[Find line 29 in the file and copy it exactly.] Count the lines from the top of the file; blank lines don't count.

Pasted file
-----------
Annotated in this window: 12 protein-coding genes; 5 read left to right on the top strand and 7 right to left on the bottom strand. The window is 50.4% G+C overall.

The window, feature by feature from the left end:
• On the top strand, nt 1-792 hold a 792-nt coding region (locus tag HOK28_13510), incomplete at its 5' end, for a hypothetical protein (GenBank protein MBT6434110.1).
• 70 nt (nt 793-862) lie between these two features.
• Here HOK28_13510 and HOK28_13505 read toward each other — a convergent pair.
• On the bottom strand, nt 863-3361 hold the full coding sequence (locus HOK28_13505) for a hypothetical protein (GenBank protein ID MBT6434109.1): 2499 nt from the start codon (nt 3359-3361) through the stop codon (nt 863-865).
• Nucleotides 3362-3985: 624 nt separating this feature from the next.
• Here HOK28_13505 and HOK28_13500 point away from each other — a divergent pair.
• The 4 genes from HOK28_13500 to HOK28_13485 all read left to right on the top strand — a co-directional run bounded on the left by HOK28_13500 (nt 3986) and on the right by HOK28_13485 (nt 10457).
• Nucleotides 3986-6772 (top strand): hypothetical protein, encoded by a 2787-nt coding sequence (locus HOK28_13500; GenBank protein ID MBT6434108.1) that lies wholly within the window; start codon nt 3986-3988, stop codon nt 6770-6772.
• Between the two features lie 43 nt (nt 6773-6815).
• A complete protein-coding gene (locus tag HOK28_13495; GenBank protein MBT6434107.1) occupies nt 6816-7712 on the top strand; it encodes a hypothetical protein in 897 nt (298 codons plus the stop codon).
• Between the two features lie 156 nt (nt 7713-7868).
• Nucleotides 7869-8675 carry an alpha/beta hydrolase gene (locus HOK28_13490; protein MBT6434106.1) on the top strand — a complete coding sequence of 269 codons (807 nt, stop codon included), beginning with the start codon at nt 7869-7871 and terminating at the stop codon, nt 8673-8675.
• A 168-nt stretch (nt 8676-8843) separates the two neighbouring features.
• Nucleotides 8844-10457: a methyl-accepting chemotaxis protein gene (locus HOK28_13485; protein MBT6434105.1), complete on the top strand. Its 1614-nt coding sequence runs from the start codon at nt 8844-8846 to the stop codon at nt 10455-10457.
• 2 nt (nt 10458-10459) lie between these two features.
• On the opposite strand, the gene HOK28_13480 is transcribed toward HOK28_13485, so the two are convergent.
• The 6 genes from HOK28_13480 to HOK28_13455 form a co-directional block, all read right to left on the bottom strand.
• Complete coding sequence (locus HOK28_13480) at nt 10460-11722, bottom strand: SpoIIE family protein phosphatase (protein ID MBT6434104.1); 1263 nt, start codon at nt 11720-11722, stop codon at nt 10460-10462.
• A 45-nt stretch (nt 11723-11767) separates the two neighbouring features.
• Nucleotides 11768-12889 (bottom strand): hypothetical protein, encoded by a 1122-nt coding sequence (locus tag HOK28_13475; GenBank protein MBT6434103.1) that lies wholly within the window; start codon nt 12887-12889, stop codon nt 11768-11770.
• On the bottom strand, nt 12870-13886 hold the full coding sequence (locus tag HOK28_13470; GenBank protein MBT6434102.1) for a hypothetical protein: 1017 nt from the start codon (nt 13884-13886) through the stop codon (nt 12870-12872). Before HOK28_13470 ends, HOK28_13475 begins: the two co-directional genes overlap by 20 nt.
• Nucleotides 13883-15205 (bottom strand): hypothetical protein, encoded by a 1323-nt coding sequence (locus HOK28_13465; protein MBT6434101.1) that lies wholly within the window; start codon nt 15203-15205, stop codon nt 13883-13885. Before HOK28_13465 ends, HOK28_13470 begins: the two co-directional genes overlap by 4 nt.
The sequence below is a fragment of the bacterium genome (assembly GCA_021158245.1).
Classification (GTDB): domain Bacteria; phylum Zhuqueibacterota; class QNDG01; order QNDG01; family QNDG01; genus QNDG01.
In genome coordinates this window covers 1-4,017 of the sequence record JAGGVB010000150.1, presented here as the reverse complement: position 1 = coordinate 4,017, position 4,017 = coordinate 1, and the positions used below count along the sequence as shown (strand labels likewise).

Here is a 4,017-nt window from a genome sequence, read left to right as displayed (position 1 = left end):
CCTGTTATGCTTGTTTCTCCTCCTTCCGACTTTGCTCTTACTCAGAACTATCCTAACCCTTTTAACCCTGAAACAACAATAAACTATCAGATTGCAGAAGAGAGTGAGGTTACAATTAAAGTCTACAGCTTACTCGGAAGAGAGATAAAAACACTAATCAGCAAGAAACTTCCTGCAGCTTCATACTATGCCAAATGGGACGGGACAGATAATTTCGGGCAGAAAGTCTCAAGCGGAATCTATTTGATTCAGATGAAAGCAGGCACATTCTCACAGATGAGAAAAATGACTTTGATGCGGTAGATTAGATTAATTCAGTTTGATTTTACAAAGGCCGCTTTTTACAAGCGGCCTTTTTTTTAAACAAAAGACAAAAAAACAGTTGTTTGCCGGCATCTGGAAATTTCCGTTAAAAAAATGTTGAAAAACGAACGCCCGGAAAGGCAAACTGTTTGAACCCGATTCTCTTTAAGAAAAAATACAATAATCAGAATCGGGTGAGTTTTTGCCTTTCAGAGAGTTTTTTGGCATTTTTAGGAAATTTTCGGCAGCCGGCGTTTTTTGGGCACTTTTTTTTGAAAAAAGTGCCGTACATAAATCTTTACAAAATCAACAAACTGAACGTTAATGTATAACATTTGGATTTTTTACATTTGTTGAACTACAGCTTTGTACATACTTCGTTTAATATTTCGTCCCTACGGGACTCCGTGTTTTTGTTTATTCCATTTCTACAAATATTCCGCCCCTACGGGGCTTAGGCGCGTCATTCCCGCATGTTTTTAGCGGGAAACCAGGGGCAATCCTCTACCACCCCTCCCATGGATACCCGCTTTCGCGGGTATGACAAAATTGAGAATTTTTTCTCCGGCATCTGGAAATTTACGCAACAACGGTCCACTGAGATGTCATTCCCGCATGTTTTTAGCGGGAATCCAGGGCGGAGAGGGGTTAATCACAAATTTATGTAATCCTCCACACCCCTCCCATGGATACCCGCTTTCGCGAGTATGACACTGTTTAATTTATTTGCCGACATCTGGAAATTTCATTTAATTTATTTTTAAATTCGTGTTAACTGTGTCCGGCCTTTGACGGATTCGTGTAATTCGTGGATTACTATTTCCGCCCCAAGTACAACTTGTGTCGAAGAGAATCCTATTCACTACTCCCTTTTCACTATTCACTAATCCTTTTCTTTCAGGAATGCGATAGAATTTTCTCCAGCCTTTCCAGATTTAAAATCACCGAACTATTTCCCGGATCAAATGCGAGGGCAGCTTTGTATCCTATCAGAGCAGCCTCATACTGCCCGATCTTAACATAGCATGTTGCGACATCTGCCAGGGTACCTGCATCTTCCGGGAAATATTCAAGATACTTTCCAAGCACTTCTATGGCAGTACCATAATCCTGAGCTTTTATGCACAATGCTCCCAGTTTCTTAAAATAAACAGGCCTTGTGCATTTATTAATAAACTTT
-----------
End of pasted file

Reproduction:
CCTGTTATGCTTGTTTCTCCTCCTTCCGACTTTGCTCTTACTCAGAACTATCCTAACCCTTTTAACCCTGAAACAACAATAAACTATCAGATTGCAGAAGAGAGTGAGGTTACAATTAAAGTCTACAGCTTACTCGGAAGAGAGATAAAAACACTAATCAGCAAGAAACTTCCTGCAGCTTCATACTATGCCAAATGGGACGGGACAGATAATTTCGGGCAGAAAGTCTCAAGCGGAATCTATTTGATTCAGATGAAAGCAGGCACATTCTCACAGATGAGAAAAATGACTTTGATGCGGTAGATTAGATTAATTCAGTTTGATTTTACAAAGGCCGCTTTTTACAAGCGGCCTTTTTTTTAAACAAAAGACAAAAAAACAGTTGTTTGCCGGCATCTGGAAATTTCCGTTAAAAAAATGTTGAAAAACGAACGCCCGGAAAGGCAAACTGTTTGAACCCGATTCTCTTTAAGAAAAAATACAATAATCAGAATCGGGTGAGTTTTTGCCTTTCAGAGAGTTTTTTGGCATTTTTAGGAAATTTTCGGCAGCCGGCGTTTTTTGGGCACTTTTTTTTGAAAAAAGTGCCGTACATAAATCTTTACAAAATCAACAAACTGAACGTTAATGTATAACATTTGGATTTTTTACATTTGTTGAACTACAGCTTTGTACATACTTCGTTTAATATTTCGTCCCTACGGGACTCCGTGTTTTTGTTTATTCCATTTCTACAAATATTCCGCCCCTACGGGGCTTAGGCGCGTCATTCCCGCATGTTTTTAGCGGGAAACCAGGGGCAATCCTCTACCACCCCTCCCATGGATACCCGCTTTCGCGGGTATGACAAAATTGAGAATTTTTTCTCCGGCATCTGGAAATTTACGCAACAACGGTCCACTGAGATGTCATTCCCGCATGTTTTTAGCGGGAATCCAGGGCGGAGAGGGGTTAATCACAAATTTATGTAATCCTCCACACCCCTCCCATGGATACCCGCTTTCGCGAGTATGACACTGTTTAATTTATTTGCCGACATCTGGAAATTTCATTTAATTTATTTTTAAATTCGTGTTAACTGTGTCCGGCCTTTGACGGATTCGTGTAATTCGTGGATTACTATTTCCGCCCCAAGTACAACTTGTGTCGAAGAGAATCCTATTCACTACTCCCTTTTCACTATTCACTAATCCTTTTCTTTCAGGAATGCGATAGAATTTTCTCCAGCCTTTCCAGATTTAAAATCACCGAACTATTTCCCGGATCAAATGCGAGGGCAGCTTTGTATCCTATCAGAGCAGCCTCATACTGCCCGATCTTAACATAGCATGTTGCGACATCTGCCAGGGTACCTGCATCTTCCGGGAAATATTCAAGATACTTTCCAAGCACTTCTATGGCAGTACCATAATCCTGAGCTTTTATGCACAATGCTCCCAGTTTCTTAAAATAAACAGGCCTTGTGCATTTATTAATAAACTTT